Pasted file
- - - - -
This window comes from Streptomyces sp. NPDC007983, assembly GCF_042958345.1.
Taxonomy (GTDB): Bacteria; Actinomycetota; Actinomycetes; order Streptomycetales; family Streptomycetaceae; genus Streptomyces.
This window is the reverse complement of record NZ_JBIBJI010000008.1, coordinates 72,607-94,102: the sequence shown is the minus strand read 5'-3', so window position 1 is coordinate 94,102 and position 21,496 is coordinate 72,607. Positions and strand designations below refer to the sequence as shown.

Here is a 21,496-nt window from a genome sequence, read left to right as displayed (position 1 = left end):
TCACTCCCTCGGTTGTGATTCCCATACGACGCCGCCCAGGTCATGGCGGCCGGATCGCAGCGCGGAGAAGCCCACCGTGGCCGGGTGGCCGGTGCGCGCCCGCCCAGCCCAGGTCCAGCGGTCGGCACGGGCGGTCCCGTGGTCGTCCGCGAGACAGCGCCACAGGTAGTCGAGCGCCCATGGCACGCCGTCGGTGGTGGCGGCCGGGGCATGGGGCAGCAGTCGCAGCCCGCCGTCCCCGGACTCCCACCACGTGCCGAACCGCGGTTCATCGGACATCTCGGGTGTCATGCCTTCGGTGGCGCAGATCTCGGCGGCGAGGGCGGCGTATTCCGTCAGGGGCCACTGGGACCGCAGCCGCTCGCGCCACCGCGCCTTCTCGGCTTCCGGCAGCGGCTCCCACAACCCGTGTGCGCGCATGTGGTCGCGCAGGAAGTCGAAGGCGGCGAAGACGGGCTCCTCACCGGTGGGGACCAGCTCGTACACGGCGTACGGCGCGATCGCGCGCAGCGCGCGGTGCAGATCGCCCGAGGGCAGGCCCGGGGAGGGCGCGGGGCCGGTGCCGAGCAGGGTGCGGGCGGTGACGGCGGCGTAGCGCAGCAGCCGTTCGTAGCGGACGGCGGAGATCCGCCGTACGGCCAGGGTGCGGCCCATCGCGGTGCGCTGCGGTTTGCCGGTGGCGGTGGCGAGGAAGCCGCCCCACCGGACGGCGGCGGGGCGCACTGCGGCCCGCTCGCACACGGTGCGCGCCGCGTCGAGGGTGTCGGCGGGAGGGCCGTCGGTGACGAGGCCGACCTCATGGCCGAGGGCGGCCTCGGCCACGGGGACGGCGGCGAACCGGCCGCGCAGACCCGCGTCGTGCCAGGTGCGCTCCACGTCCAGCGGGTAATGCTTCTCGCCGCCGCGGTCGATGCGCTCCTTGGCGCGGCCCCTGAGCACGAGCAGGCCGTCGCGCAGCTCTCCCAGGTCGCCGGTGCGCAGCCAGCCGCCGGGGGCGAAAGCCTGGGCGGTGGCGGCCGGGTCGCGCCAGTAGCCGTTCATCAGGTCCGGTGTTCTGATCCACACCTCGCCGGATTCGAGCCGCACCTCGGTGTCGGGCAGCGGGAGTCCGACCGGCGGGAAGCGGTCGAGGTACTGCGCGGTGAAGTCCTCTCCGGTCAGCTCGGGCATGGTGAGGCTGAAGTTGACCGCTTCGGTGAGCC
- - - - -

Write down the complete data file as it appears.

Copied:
This window comes from Streptomyces sp. NPDC007983, assembly GCF_042958345.1.
Taxonomy (GTDB): Bacteria; Actinomycetota; Actinomycetes; order Streptomycetales; family Streptomycetaceae; genus Streptomyces.
This window is the reverse complement of record NZ_JBIBJI010000008.1, coordinates 72,607-94,102: the sequence shown is the minus strand read 5'-3', so window position 1 is coordinate 94,102 and position 21,496 is coordinate 72,607. Positions and strand designations below refer to the sequence as shown.

Here is a 21,496-nt window from a genome sequence, read left to right as displayed (position 1 = left end):
TCACTCCCTCGGTTGTGATTCCCATACGACGCCGCCCAGGTCATGGCGGCCGGATCGCAGCGCGGAGAAGCCCACCGTGGCCGGGTGGCCGGTGCGCGCCCGCCCAGCCCAGGTCCAGCGGTCGGCACGGGCGGTCCCGTGGTCGTCCGCGAGACAGCGCCACAGGTAGTCGAGCGCCCATGGCACGCCGTCGGTGGTGGCGGCCGGGGCATGGGGCAGCAGTCGCAGCCCGCCGTCCCCGGACTCCCACCACGTGCCGAACCGCGGTTCATCGGACATCTCGGGTGTCATGCCTTCGGTGGCGCAGATCTCGGCGGCGAGGGCGGCGTATTCCGTCAGGGGCCACTGGGACCGCAGCCGCTCGCGCCACCGCGCCTTCTCGGCTTCCGGCAGCGGCTCCCACAACCCGTGTGCGCGCATGTGGTCGCGCAGGAAGTCGAAGGCGGCGAAGACGGGCTCCTCACCGGTGGGGACCAGCTCGTACACGGCGTACGGCGCGATCGCGCGCAGCGCGCGGTGCAGATCGCCCGAGGGCAGGCCCGGGGAGGGCGCGGGGCCGGTGCCGAGCAGGGTGCGGGCGGTGACGGCGGCGTAGCGCAGCAGCCGTTCGTAGCGGACGGCGGAGATCCGCCGTACGGCCAGGGTGCGGCCCATCGCGGTGCGCTGCGGTTTGCCGGTGGCGGTGGCGAGGAAGCCGCCCCACCGGACGGCGGCGGGGCGCACTGCGGCCCGCTCGCACACGGTGCGCGCCGCGTCGAGGGTGTCGGCGGGAGGGCCGTCGGTGACGAGGCCGACCTCATGGCCGAGGGCGGCCTCGGCCACGGGGACGGCGGCGAACCGGCCGCGCAGACCCGCGTCGTGCCAGGTGCGCTCCACGTCCAGCGGGTAATGCTTCTCGCCGCCGCGGTCGATGCGCTCCTTGGCGCGGCCCCTGAGCACGAGCAGGCCGTCGCGCAGCTCTCCCAGGTCGCCGGTGCGCAGCCAGCCGCCGGGGGCGAAAGCCTGGGCGGTGGCGGCCGGGTCGCGCCAGTAGCCGTTCATCAGGTCCGGTGTTCTGATCCACACCTCGCCGGATTCGAGCCGCACCTCGGTGTCGGGCAGCGGGAGTCCGACCGGCGGGAAGCGGTCGAGGTACTGCGCGGTGAAGTCCTCTCCGGTCAGCTCGGGCATGGTGAGGCTGAAGTTGACCGCTTCGGTGAGCC